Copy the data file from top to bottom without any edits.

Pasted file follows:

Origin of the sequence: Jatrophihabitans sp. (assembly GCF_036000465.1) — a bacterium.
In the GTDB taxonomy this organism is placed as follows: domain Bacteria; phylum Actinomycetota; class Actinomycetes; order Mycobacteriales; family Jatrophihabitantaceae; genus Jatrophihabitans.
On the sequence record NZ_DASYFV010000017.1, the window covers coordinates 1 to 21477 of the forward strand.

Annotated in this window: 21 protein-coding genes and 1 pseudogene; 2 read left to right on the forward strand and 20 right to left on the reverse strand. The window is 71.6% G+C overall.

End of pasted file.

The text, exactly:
Origin of the sequence: Jatrophihabitans sp. (assembly GCF_036000465.1) — a bacterium.
In the GTDB taxonomy this organism is placed as follows: domain Bacteria; phylum Actinomycetota; class Actinomycetes; order Mycobacteriales; family Jatrophihabitantaceae; genus Jatrophihabitans.
On the sequence record NZ_DASYFV010000017.1, the window covers coordinates 1 to 21477 of the forward strand.

Annotated in this window: 21 protein-coding genes and 1 pseudogene; 2 read left to right on the forward strand and 20 right to left on the reverse strand. The window is 71.6% G+C overall.